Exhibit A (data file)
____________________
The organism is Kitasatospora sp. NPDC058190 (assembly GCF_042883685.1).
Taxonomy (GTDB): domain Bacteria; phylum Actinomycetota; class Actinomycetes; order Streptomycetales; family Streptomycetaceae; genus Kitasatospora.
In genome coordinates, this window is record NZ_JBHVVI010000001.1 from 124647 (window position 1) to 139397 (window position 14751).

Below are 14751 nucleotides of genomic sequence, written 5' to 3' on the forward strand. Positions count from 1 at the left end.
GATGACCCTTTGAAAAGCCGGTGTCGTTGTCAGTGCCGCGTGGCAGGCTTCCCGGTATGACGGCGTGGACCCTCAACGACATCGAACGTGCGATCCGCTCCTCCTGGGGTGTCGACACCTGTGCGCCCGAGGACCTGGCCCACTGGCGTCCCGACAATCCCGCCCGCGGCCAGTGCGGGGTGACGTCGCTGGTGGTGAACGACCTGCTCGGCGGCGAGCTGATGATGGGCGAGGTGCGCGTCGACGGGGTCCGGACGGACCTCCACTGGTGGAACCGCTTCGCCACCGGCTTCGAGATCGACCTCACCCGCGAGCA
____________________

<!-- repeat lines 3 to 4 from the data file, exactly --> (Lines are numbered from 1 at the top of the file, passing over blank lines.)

In genome coordinates, this window is record NZ_JBHVVI010000001.1 from 124647 (window position 1) to 139397 (window position 14751).

Below are 14751 nucleotides of genomic sequence, written 5' to 3' on the forward strand. Positions count from 1 at the left end.